Monthly Archives: December 2016

What time to close a loan

Ellie Mae’s report, which is pulled from a “robust” sampling of approximately 75% of all mortgage applications that were initiated on Ellie Mae’s Encompass system, typically shows a variance in the time to close for refinance mortgages versus purchase mortgages, but it appears that gap is calming down as well.

The industry became hyper focused on the time it takes to close a loan after the implementation of the Consumer Financial Protection Bureau’s TILA-RESPA Integrated Disclosure rule last year, since the rule was expected to drastically impact and delay the closing process.

To put it in perspective, before the rule went into effect on Oct. 3, 2015, it took 47 days to close a loan in August 2015, 46 in September 2015 and 46 in October 2015.

In the following month, right after TRID took effect, the time to close shot up to 49 days, reaching a yearly high in January 2016 of 50 days.

But this didn’t last long, and come February 2016, the time was already back down to 46 and even went as low as 44 days in March and April.

And finally, by September 2016, it started to look like the time to close a loan settled at 46 days.

That is, until this latest report. After August, the time started to edge higher again, reaching 48 days in September and October and then 49 in this latest November report.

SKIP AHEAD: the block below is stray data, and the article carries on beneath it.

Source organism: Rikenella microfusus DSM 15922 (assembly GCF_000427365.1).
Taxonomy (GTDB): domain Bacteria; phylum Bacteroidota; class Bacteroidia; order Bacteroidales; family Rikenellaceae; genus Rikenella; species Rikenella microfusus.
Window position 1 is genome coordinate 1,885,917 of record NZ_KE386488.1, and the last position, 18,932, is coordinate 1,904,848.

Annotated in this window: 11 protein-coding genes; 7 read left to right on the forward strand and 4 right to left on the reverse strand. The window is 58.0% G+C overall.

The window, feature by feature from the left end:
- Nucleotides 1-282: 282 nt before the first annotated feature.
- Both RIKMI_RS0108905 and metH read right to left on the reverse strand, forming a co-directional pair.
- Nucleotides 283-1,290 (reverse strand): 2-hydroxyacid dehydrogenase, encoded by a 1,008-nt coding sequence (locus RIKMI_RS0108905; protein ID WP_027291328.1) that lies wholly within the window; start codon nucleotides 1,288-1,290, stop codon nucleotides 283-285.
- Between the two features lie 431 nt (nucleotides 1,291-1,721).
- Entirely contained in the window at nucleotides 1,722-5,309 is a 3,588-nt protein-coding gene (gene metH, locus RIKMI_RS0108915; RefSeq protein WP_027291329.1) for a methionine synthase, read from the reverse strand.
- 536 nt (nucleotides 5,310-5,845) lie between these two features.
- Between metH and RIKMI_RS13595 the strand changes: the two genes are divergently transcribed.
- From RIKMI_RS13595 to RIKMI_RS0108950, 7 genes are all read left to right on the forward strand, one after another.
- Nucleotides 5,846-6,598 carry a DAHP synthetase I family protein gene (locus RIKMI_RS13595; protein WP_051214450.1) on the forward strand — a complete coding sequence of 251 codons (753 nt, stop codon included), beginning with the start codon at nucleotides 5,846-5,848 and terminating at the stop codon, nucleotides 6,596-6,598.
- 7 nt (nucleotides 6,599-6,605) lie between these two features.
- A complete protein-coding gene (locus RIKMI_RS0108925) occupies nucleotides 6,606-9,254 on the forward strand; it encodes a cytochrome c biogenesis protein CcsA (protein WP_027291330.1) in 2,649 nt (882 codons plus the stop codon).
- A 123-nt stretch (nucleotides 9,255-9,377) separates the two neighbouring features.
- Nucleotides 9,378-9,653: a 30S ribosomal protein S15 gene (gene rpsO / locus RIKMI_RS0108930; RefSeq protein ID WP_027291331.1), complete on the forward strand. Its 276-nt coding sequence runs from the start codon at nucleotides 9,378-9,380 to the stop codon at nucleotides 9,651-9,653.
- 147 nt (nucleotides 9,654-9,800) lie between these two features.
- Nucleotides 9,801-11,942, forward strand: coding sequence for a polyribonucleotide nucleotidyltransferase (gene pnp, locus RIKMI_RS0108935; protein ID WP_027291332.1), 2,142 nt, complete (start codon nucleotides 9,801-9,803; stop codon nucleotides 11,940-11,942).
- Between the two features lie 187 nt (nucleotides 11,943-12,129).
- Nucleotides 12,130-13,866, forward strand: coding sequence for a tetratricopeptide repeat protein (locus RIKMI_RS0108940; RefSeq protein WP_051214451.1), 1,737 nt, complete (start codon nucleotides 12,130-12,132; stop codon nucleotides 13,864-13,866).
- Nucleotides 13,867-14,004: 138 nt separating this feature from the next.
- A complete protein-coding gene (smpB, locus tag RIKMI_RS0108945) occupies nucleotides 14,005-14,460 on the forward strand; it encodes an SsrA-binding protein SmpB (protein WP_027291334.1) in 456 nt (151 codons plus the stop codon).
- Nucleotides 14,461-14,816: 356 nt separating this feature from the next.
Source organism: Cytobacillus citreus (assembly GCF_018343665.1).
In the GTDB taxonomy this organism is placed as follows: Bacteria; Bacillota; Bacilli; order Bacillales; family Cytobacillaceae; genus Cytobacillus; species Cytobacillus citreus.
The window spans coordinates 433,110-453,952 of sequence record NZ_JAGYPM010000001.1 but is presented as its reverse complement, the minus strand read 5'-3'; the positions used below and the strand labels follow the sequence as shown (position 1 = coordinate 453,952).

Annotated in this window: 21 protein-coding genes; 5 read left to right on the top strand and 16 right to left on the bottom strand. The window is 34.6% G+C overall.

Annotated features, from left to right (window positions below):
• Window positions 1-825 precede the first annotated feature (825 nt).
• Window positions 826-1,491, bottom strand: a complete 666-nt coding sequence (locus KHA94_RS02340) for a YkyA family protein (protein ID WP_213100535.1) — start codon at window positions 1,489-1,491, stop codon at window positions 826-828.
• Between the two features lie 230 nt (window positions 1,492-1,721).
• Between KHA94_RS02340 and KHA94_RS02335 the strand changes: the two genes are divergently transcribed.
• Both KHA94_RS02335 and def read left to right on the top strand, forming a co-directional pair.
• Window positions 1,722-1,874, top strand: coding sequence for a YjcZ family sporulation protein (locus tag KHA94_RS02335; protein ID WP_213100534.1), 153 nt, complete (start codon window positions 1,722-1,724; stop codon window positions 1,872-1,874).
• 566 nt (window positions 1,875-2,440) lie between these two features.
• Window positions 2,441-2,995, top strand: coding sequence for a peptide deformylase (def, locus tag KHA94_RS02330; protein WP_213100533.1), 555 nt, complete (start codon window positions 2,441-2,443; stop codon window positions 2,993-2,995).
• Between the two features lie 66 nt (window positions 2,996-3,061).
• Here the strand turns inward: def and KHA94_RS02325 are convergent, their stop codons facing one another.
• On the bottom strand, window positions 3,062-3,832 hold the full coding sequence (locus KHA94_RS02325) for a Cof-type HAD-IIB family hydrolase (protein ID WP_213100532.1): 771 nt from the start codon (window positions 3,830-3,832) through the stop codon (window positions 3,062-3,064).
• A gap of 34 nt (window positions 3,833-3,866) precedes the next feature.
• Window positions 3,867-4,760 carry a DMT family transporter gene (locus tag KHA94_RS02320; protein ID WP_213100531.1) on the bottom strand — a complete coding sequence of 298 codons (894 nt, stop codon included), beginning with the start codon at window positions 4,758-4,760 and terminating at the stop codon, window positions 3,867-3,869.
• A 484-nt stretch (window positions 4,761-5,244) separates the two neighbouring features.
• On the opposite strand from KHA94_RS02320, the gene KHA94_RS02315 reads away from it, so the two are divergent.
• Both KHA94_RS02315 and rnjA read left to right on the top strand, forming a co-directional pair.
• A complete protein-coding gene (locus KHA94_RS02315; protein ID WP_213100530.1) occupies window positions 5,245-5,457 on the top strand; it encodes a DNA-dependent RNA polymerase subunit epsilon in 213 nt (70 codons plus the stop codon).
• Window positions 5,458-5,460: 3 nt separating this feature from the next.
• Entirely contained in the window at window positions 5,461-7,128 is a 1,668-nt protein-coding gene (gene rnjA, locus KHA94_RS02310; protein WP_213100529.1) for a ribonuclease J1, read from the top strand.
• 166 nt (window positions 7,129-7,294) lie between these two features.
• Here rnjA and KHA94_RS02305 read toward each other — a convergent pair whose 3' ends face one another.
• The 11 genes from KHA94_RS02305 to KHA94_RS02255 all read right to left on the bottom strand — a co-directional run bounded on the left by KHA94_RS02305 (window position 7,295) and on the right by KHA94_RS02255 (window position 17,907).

The chart below showcases all of the above data.

What do you know about Affordability at worst point

Home prices increased once again in November by 6.8% as housing inventory dropped 8%, making affordability that much worse, according to the existing home sales report from the National Association of Realtors.

The report analyzed median home prices derived from publicly recorded sales deed data collected by ATTOM and average wage data from the U.S. Bureau of Labor Statistics in 447 U.S. counties with a combined population of more than 184 million. The affordability index is based on the percentage of average wages needed to make monthly house payments on a median-priced home with a 30-year fixed rate and a 3% down payment — including property taxes and insurance.

An index of 100 indicates market affordability on par with historical norms while above 100 indicates more affordable than historic norms and below 100 indicates less affordable than historic norms.

Affordability decreased in the fourth quarter, but remained above the 100 mark at 103, down from 108 last quarter and 116 last year.

“Rapid home-price appreciation and tepid wage growth have combined to erode home affordability during this housing recovery, and the recent uptick in mortgage rates only accelerated that trend in the fourth quarter,” ATTOM Senior Vice President Daren Blomquist said.

“The prospect of further interest rate hikes in 2017 will likely cause further deterioration of home affordability next year,” Blomquist said. “Absent a strong resurgence in wage growth, that will put downward pressure on home price appreciation in many local markets.”